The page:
Skip to Content

What is Vietnamese Green Rice?

Vietnamese Green Rice (cốm) is a traditional delicacy deeply rooted in Vietnamese culture. Here’s all the things you should know about Vietnamese Green Rice: its origins, how to make and applications in today’s Vietnamese cuisine.

What is Vietnamese Green Rice?

Vietnamese Green Rice, known locally as “cốm”, is a special type of rice made from young, tender rice grains. Unlike the familiar white rice, cốm is characterized by its green color, which is derived from a time-intensive making method.

Green Rice is not merely a food item; it is a symbol of Vietnamese traditions, festivities, and the close connection between the Vietnamese people and their rice-growing heritage. Each grain of Vietnamese carries the refreshing taste of young milk and a unique fragrance. Therefore, this is Hanoi’s number one specialty to bring as a gift for loved ones and friends when traveling.

Dried Vietnamese Green Rice
Dried green rice

The origin

According to the elderly, the tradition of making Cốm in Vòng village dates back a thousand years. One day, as the rice fields were ripening and the rice plants bent gracefully, a sudden storm swept through, causing the river to overflow and submerge the rice paddies. Crops were lost everywhere, and a sense of despair filled the air. Those who couldn’t bear to see their months of hard work go to waste immediately headed to the fallen rice fields, plucking young rice grains to bring home and dry as a means to ward off hunger. Fortunately, the unintended result of their efforts not only saved the village from famine but also produced a delicious, sweet, sticky, and fragrant treat. As a result, every year when the rice begins to ripen, the people of Vòng village harvest the rice to enjoy this delightful snack.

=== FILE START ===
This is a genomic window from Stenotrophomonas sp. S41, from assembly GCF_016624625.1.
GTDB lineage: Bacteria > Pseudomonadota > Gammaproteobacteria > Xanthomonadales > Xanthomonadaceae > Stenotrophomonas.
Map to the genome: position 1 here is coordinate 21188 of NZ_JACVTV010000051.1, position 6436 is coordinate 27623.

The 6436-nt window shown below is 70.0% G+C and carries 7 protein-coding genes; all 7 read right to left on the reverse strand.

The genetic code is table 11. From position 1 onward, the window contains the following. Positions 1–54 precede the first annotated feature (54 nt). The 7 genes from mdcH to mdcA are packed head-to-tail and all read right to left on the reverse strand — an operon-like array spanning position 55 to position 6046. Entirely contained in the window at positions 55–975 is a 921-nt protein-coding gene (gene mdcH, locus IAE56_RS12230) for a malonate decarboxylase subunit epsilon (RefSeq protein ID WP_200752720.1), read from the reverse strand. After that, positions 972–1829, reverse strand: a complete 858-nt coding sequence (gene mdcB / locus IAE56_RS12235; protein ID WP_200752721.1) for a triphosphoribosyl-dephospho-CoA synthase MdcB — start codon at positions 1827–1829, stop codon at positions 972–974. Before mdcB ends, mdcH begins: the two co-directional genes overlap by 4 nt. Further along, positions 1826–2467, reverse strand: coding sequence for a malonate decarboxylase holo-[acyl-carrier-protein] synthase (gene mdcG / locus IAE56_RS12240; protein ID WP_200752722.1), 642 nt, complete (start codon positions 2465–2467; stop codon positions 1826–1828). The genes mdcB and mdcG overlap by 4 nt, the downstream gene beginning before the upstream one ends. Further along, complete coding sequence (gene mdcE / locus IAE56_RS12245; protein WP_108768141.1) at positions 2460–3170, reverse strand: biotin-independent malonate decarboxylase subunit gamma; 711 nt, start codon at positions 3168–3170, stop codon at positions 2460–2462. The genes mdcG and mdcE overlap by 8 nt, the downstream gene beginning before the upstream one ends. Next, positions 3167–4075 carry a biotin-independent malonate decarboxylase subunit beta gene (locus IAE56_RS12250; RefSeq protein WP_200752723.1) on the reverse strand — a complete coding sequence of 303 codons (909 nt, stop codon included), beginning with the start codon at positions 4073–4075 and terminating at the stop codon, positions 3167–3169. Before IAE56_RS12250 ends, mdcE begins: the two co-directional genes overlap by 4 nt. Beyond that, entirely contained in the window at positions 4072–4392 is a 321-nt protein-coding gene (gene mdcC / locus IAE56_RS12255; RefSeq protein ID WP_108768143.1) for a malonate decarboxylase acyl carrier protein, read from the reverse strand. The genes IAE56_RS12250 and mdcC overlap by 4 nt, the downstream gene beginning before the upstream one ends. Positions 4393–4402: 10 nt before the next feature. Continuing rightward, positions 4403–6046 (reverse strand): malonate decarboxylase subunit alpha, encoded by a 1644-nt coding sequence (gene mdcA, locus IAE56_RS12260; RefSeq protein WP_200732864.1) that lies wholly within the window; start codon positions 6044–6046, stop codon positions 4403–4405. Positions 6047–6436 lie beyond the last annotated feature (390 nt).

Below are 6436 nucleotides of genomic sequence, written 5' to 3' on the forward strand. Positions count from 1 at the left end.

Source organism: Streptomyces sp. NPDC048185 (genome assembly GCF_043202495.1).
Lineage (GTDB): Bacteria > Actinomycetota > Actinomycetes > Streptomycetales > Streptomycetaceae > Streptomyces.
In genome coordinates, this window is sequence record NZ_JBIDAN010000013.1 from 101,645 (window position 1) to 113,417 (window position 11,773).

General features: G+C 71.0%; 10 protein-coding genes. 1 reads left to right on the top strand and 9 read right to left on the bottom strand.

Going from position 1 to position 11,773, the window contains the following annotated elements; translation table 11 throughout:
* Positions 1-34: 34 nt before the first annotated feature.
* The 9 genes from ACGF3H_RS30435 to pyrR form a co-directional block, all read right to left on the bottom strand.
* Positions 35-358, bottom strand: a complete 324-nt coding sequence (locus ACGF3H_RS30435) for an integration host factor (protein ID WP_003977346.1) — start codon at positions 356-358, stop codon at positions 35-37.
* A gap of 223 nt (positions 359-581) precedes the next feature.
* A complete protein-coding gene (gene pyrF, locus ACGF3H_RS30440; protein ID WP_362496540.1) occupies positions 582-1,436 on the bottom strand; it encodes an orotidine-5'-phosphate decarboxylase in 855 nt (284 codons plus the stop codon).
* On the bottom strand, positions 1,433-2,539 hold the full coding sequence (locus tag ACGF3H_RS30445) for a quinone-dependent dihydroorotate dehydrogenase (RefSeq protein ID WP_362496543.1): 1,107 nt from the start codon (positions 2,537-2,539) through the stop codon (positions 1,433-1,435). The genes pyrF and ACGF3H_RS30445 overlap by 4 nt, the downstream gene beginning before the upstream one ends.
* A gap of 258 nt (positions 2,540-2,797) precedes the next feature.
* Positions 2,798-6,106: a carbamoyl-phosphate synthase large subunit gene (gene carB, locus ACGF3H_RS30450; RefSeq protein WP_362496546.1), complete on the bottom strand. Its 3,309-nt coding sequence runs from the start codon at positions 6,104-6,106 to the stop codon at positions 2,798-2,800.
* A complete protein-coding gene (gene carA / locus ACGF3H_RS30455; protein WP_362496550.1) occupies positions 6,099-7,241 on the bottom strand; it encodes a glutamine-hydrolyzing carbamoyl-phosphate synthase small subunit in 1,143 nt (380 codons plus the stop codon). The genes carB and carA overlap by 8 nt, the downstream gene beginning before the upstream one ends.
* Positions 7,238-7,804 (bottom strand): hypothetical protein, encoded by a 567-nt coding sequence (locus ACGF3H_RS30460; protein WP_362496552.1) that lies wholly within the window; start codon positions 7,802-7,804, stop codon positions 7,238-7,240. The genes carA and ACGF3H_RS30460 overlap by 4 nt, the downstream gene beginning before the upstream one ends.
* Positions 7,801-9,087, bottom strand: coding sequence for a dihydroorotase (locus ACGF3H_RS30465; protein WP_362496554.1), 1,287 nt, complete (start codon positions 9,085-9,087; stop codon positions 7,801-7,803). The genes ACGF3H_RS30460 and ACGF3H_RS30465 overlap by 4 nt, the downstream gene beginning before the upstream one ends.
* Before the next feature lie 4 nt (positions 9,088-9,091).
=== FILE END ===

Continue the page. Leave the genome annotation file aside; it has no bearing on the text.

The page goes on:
How Vietnamese Green Rice is made

The process of making Vietnamese Green Rice involves many steps to transfer from unripe sticky rice grains to a yellow-green rice flakes. To produce it, the unripe rice must be harvested at the right moment. If the rice is too mature, it will not be green and will become hard and brittle. In contrast, if the rice is too young, it will stick to the husks and become soft and less flavorful.

First, the glutinous rice is harvested, then the grains are separated from the husks, and any impurities are removed by washing them with water. Only the plump grains are selected. After this preparation, the rice is placed in a cast iron pan for roasting. It’s important not to use charcoal for roasting because the high heat can be detrimental. Instead, wood is used to control the fire. Initially, the fire is kept at a moderate level, and when the rice grains turn slightly white, the heat is reduced. During the roasting process, the rice must be constantly stirred to ensure even heating.

Once the rice is thoroughly roasted, it is allowed to cool before being pounded in a mortar in batches. Depending on the rice’s level of maturity, pounding and sifting may need to be repeated from 5 to 8 times to achieve the desired consistency. Finally, it is sifted again to remove any remaining rice grains, typically about 3 more times.

The Art of Wrapping Green Rice

After obtaining the final green rice, farmers wrap it in two layers of leaves. The inner layer consists of banana leaves to prevent the rice from drying out and losing its green color. The outer layer consists of lotus leaves to impart its distinctive fragrance from lotus.

Through an elaborate making process, Vietnamese green rice is finally served in 2 types, fresh and dried. Fresh rice is soft and sweet, while dried one becomes very hard flakes.


Fresh green rice should not be kept for long. In damp weather, it can become moldy, while in dry conditions, it can turn hard, losing its addictive chewiness. Moreover, there’s no need for any extra seasoning or preparation, unlike other dishes. Therefore, enjoying it in early autumn is a pleasure when visiting Hanoi. Although there are still some street stalls all years round, the flavor of autumn’s green rice would be the best.

Dried green rice can be preserved in a longer period, usally 6 months – 1 year. Keep it in a cool, dry place and avoid direct sunlight.

Recipes with Vietnamese Green Rice

As a perfect local gifts from Hanoi, Vietnamese Green Rice is used to make many luscious dishes. Here are several good foods you should try:

  • Xôi cốm or Vietnamese Green Sticky Rice, including green rice and glutinous rice, topped with grated coconuts.
Xoi com in Hanoi
Xôi cốm wrapped in lotus leaf
Vietnamese Green Rice Meatballs
Chả cốm or Vietnamese Green Rice Meatballs

Save the list and try it one day!